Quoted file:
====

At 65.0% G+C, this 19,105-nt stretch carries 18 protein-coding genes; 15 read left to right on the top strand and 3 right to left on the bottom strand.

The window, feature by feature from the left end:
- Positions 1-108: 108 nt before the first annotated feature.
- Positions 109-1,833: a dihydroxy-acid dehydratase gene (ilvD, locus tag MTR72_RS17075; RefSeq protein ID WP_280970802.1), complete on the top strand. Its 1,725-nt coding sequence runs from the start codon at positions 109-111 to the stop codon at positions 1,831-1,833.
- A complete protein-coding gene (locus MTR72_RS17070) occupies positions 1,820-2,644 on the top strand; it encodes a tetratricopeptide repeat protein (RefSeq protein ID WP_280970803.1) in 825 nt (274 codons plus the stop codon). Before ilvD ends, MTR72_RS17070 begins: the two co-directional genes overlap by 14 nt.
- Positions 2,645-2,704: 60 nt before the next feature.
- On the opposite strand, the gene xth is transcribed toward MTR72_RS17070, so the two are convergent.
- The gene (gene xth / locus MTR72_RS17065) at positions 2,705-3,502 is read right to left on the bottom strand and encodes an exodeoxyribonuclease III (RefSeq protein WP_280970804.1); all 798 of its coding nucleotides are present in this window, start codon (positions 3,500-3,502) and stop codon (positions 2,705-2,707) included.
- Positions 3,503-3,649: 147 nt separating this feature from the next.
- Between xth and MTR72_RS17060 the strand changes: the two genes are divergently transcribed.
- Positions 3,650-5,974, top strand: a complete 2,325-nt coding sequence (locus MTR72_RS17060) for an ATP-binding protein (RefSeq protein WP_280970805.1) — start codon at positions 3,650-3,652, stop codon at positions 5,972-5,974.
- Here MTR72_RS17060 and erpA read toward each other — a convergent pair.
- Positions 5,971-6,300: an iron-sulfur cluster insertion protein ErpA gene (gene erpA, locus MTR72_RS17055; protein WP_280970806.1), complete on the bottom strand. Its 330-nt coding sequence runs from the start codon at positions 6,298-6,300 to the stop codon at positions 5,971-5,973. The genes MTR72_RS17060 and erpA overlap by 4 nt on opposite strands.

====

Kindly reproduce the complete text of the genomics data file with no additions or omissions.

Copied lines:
At 65.0% G+C, this 19,105-nt stretch carries 18 protein-coding genes; 15 read left to right on the top strand and 3 right to left on the bottom strand.

The window, feature by feature from the left end:
- Positions 1-108: 108 nt before the first annotated feature.
- Positions 109-1,833: a dihydroxy-acid dehydratase gene (ilvD, locus tag MTR72_RS17075; RefSeq protein ID WP_280970802.1), complete on the top strand. Its 1,725-nt coding sequence runs from the start codon at positions 109-111 to the stop codon at positions 1,831-1,833.
- A complete protein-coding gene (locus MTR72_RS17070) occupies positions 1,820-2,644 on the top strand; it encodes a tetratricopeptide repeat protein (RefSeq protein ID WP_280970803.1) in 825 nt (274 codons plus the stop codon). Before ilvD ends, MTR72_RS17070 begins: the two co-directional genes overlap by 14 nt.
- Positions 2,645-2,704: 60 nt before the next feature.
- On the opposite strand, the gene xth is transcribed toward MTR72_RS17070, so the two are convergent.
- The gene (gene xth / locus MTR72_RS17065) at positions 2,705-3,502 is read right to left on the bottom strand and encodes an exodeoxyribonuclease III (RefSeq protein WP_280970804.1); all 798 of its coding nucleotides are present in this window, start codon (positions 3,500-3,502) and stop codon (positions 2,705-2,707) included.
- Positions 3,503-3,649: 147 nt separating this feature from the next.
- Between xth and MTR72_RS17060 the strand changes: the two genes are divergently transcribed.
- Positions 3,650-5,974, top strand: a complete 2,325-nt coding sequence (locus MTR72_RS17060) for an ATP-binding protein (RefSeq protein WP_280970805.1) — start codon at positions 3,650-3,652, stop codon at positions 5,972-5,974.
- Here MTR72_RS17060 and erpA read toward each other — a convergent pair.
- Positions 5,971-6,300: an iron-sulfur cluster insertion protein ErpA gene (gene erpA, locus MTR72_RS17055; protein WP_280970806.1), complete on the bottom strand. Its 330-nt coding sequence runs from the start codon at positions 6,298-6,300 to the stop codon at positions 5,971-5,973. The genes MTR72_RS17060 and erpA overlap by 4 nt on opposite strands.